Table 1 Demographic data
The following significant observations were noted from the ultrasound measurement data gathered during the bladder study.
BWT and BWLT measurement data
Key bladder parameter measurements gathered in this study are summarized in Table 2. For more comprehensive bladder measurements data collected in this study, please refer to Tab. S1M, S1F in Supplementary (S).
Table 2 Summary of bladder wall measurements. (A) Bladder wall and bladder wall layers thickness measurements. (B) Derived parameters – bladder layers ratio and urinary indexes. (C) SWV and RI measurements
- Bladder Wall Thickness (mm):
BWT was measured in males and females at three different bladder volumes: V0, V2 and V4. In relation to BWT and gender, we found that mean bladder wall thickness was significantly thicker in males than in females (4.6±1.3 mm vs 4.2±1.5 mm, p<0.002) at volume V0. No statistical difference in BWT were revealed between males and females at volumes V2 and V4.
Age has a statistically significant impact on male BWT at volume V0 (p<0.02). In females with age, BWT remains unchanged at V0. BWT between age groups of men and women at V2 and V4 did not show any significant difference (See Figure S1, S2).
- Detrusor thickness (mm):
Male bladder had significantly thicker detrusor layers (3.1±1.3 mm) compared with females (2.8±1.3 mm) at volume V0 (p<0.004). DWT measurements were similar in males and females at volumes V2 and V4.
Age, similar to BWT, had a statistically significant impact on male DWT at volume V0 (p<0.004). No changes in DWT were seen with age in males at volumes V2 and V4 and in females at volumes V0, V2, V4.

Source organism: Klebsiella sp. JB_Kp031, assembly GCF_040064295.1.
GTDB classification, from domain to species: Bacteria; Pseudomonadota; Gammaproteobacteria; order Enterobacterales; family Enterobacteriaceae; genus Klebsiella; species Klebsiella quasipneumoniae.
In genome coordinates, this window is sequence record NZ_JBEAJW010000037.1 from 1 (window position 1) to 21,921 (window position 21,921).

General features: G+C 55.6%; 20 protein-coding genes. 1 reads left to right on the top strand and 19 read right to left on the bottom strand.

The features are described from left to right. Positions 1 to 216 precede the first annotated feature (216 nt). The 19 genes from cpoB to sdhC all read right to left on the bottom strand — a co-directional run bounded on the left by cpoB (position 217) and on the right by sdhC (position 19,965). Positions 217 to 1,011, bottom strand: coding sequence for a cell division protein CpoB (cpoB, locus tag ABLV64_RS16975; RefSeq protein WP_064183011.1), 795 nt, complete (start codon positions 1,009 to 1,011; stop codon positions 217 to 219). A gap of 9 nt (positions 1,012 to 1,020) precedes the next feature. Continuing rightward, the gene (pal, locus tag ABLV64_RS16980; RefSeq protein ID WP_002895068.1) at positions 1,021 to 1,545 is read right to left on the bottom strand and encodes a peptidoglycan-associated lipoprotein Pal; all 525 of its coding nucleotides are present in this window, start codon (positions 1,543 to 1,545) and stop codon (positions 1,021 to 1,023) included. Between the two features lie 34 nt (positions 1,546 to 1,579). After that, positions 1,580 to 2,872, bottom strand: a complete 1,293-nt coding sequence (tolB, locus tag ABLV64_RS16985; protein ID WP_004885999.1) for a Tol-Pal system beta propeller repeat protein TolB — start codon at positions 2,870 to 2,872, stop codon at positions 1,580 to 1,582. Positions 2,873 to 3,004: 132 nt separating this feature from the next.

- Mucosal and serosal thickness (mm):
From the observations, it appears that neither gender nor age had any impact on recorded mucosal and serosal thickness.
We found BWT and BWLT decreasing with increasing bladder volume. BWT and DWT decreased rapidly from volume V0 to V2 of bladder filling and decreased slower at V2–V4 bladder filling. Mean BWT and mean DWT reduced with increasing volume non-linearly for both genders and each age group, similar to the parabolic curve found by Oelke et al 200631 (See Figure S3, S4).
Derived parameters – bladder layer ratios and UIs
The results of the analysis of the bladder layer ratios and urinary indices in male/female participants are summarized in Table 2.
It was revealed that neither gender nor age had any significant impact on the:
- Detrusor/BWT ratio;
- Mucosal/BWT ratio;
- Serosal/BWT ratio;
- Urinary Indexes
Based on the ANOVA data, there was a weak negative correlation between bladder volume and:
- Detrusor/BWT ratio
We revealed that the higher the bladder volume, the lower the Detrusor/BWT ratio. At V0, percentage detrusor thickness was equal to approximately 66% (2/3) of the bladder wall thickness (0.66 for males and 0.64 for females); at V2 volume – 53–54% (0.54 for males and 0.53 for females), and at V4 – decreased to less than 50% (M 0.45 – F 0.48) of the bladder wall.
There was a weak positive correlation between bladder volume and:
- Mucosal/BWT Ratio; and
- Serosa/BWT ratio
The sum of the Mucosal/BWT ratio and Serosa/BWT ratio (0.33 for male and 0.35 for female) at V0 was equal to approximately 34%, ~1/3 of the bladder wall thickness. At V2, the sum of this ratio in percentage was approximately 46–47%. At bladder volume V4, the sum of Mucosal/BWT and Serosa/BWT ratio in percentage exceeded 50% (0.55 for male and 0.54 for female) of bladder wall thickness.
There was a weak negative correlation between bladder volume (Table 2) and:
- Urinary Indices UI1, UI2, UI3.
We revealed – the higher the difference between the volumes the higher the Urinary Index.
Shear wave velocity measurements